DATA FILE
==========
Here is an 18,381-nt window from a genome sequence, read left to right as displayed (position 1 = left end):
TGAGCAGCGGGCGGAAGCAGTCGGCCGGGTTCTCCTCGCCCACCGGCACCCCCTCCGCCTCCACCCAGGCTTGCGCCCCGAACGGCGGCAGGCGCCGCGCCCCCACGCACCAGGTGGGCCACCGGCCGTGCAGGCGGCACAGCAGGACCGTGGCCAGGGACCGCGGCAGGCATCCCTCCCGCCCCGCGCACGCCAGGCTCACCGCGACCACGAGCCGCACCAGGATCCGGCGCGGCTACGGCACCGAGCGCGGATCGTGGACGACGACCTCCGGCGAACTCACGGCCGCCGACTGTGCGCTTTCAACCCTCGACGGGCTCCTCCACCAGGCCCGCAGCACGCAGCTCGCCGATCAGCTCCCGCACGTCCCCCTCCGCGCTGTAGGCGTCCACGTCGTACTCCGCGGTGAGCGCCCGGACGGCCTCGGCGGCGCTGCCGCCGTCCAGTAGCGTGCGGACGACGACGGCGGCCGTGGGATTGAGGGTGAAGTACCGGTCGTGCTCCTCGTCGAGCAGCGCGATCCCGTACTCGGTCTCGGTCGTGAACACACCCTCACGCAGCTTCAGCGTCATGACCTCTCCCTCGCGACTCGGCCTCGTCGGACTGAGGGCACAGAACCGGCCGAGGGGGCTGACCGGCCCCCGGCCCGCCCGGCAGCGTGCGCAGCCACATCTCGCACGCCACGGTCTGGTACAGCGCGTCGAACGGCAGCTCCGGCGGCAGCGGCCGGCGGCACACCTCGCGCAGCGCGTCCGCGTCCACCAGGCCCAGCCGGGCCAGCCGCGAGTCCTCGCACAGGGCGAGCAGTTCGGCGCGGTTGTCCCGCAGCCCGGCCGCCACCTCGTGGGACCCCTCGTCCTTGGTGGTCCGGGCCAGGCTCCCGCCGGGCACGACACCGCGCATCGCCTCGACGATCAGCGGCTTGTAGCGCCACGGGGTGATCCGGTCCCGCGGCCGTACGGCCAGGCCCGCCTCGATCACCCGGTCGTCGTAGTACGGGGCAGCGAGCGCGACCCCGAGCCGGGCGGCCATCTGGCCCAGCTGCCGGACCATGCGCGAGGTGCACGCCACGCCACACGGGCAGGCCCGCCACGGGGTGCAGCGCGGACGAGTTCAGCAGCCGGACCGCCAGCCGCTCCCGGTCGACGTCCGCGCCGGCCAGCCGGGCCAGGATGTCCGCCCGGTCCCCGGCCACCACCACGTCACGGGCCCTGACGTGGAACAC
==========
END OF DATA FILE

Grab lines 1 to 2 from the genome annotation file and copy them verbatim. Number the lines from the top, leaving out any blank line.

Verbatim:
Here is an 18,381-nt window from a genome sequence, read left to right as displayed (position 1 = left end):
TGAGCAGCGGGCGGAAGCAGTCGGCCGGGTTCTCCTCGCCCACCGGCACCCCCTCCGCCTCCACCCAGGCTTGCGCCCCGAACGGCGGCAGGCGCCGCGCCCCCACGCACCAGGTGGGCCACCGGCCGTGCAGGCGGCACAGCAGGACCGTGGCCAGGGACCGCGGCAGGCATCCCTCCCGCCCCGCGCACGCCAGGCTCACCGCGACCACGAGCCGCACCAGGATCCGGCGCGGCTACGGCACCGAGCGCGGATCGTGGACGACGACCTCCGGCGAACTCACGGCCGCCGACTGTGCGCTTTCAACCCTCGACGGGCTCCTCCACCAGGCCCGCAGCACGCAGCTCGCCGATCAGCTCCCGCACGTCCCCCTCCGCGCTGTAGGCGTCCACGTCGTACTCCGCGGTGAGCGCCCGGACGGCCTCGGCGGCGCTGCCGCCGTCCAGTAGCGTGCGGACGACGACGGCGGCCGTGGGATTGAGGGTGAAGTACCGGTCGTGCTCCTCGTCGAGCAGCGCGATCCCGTACTCGGTCTCGGTCGTGAACACACCCTCACGCAGCTTCAGCGTCATGACCTCTCCCTCGCGACTCGGCCTCGTCGGACTGAGGGCACAGAACCGGCCGAGGGGGCTGACCGGCCCCCGGCCCGCCCGGCAGCGTGCGCAGCCACATCTCGCACGCCACGGTCTGGTACAGCGCGTCGAACGGCAGCTCCGGCGGCAGCGGCCGGCGGCACACCTCGCGCAGCGCGTCCGCGTCCACCAGGCCCAGCCGGGCCAGCCGCGAGTCCTCGCACAGGGCGAGCAGTTCGGCGCGGTTGTCCCGCAGCCCGGCCGCCACCTCGTGGGACCCCTCGTCCTTGGTGGTCCGGGCCAGGCTCCCGCCGGGCACGACACCGCGCATCGCCTCGACGATCAGCGGCTTGTAGCGCCACGGGGTGATCCGGTCCCGCGGCCGTACGGCCAGGCCCGCCTCGATCACCCGGTCGTCGTAGTACGGGGCAGCGAGCGCGACCCCGAGCCGGGCGGCCATCTGGCCCAGCTGCCGGACCATGCGCGAGGTGCACGCCACGCCACACGGGCAGGCCCGCCACGGGGTGCAGCGCGGACGAGTTCAGCAGCCGGACCGCCAGCCGCTCCCGGTCGACGTCCGCGCCGGCCAGCCGGGCCAGGATGTCCGCCCGGTCCCCGGCCACCACCACGTCACGGGCCCTGACGTGGAACAC